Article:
That left only radiation or poison. Why was no poison detected at the autopsy? The answer is simple: in order to detect a poison, one must know what one is looking for. The list of poisons it almost unlimited, and the routine search is restricted to a small number. Arafat’s body was not examined for radioactive polonium. Who had the opportunity to administer the poison? Well, practically anybody. During my many visits with him, I always wondered at the lax security precautions.
Throughout the years, Lebanon’s demographics have experienced periodic influx. But particularly in the last two years, the demographic shift has been so overwhelming due to the flood of Syrian refugees in desperate need for shelter.
The situation is highly charged, if not perilous, considering Lebanon’s unmanageable sectarian balances, let alone the direct involvement of Lebanese parties in the brutal Syrian war. If not treated with utter sensitivity and political wisdom, Lebanon’s vastly changing demographics will not bode well in a country of exceedingly fractious sectarian politics. The numbers speak for themselves. According to the UN High Commissioner for Refugees (UNHCR), 790,000 Syrian refugees have crossed into Lebanon since the beginning of the conflict. The number is constantly increasing, as an estimated 75,000 make the difficult journey from Syria to Lebanon every month.
Those refugees also include tens of thousands of Palestinians that have borne the brunt of the war in the last two years. In addition to approximately 250,000 Syrians working and living in Lebanon, the country already hosts hundreds of thousands of Palestinian refugees who were driven out of Palestine in several waves, starting with the Nakba, or Catastrophe in 1947-48. While the refugees were initially welcomed by their host country – as Syrians were initially welcomed in Lebanon – they eventually became a party in Lebanon’s war of numbers, as each sect was terrified by the prospect of losing political ground to their rivals.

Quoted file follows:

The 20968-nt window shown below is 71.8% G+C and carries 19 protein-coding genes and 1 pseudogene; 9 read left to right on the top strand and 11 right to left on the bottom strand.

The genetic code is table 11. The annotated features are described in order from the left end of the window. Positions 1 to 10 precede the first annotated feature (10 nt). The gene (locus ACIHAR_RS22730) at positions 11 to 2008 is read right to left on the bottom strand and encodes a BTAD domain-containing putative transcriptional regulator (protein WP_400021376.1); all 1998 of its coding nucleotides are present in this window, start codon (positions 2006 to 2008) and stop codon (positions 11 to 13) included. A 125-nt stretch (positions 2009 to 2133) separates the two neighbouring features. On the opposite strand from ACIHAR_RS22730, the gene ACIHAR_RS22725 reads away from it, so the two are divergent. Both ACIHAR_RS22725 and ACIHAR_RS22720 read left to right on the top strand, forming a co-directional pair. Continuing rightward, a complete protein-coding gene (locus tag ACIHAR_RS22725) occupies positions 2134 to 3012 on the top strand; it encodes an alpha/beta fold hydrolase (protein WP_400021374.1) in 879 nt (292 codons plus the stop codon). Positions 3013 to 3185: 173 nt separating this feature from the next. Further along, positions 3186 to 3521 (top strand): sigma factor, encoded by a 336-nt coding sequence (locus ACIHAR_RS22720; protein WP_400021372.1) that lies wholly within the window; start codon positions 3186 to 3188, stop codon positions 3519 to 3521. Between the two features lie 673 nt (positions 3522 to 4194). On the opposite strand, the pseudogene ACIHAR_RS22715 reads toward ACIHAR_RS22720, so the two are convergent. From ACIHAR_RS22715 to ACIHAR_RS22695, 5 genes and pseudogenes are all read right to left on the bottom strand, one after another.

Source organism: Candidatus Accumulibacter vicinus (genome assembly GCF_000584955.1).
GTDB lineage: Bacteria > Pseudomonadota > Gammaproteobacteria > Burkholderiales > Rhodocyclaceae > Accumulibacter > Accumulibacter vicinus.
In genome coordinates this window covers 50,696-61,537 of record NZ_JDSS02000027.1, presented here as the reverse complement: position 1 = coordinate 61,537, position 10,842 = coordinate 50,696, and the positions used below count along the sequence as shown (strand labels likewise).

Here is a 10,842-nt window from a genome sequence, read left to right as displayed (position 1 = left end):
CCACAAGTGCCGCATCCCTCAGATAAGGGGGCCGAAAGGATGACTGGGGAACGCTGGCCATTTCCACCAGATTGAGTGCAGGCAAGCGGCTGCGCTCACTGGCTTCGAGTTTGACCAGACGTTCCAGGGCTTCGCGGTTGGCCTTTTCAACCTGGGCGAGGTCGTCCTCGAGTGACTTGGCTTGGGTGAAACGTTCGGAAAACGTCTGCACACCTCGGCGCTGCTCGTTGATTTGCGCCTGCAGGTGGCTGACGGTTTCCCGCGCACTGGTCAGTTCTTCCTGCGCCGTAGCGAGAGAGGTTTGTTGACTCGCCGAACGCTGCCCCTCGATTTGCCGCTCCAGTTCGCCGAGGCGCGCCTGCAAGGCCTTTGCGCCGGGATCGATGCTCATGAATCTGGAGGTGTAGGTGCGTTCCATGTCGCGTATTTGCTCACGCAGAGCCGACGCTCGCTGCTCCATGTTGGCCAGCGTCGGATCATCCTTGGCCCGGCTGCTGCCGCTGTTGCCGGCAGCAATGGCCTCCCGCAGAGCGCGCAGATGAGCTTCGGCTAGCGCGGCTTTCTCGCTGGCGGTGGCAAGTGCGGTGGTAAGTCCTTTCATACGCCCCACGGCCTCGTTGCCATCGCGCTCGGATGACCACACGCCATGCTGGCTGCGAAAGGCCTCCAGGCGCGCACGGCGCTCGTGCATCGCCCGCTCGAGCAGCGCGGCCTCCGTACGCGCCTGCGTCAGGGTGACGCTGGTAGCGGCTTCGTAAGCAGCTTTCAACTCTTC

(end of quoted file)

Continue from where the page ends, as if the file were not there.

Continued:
“It sounds to me like Arabian Tales from One Thousand and One Nights.”
– Moshe Yaalon, Israeli Vice Premier, Aug 29, 2012
It is the language of brutal indifference – words that are chewed, gnawed, spat out with derision. But when asked whether the Israeli authorities might have had a hand in the death of Yaser Arafat, the reaction is stubbornly predictable. “Israel did not have any hand in this,” claimed Dov Weisglass, the relevant chief of staff of then Israeli Prime Minister Ariel Sharon in 2004. “We did not physically hurt him when Arafat was in his prime…so all the more so we had no interest in this kind of activity when he was politically sidelined.”
Indeed, at the point when Arafat was in his prime, it could be said that Israel was as well – at least its assassinated leader Yitzhak Rabin, whose reluctant peace feelers eventually found their mark. If painful realities are to be ignored, violence is often the only dumbfounded answer. Given that Arafat’s PLO was on the terrorist watch lists for years, and only brought out of the cool of diplomatic exclusion during Rabin’s period in office, harm was a permanent prospect. The suggestion that Israel had no intention of hurting him is caricatured nonsense.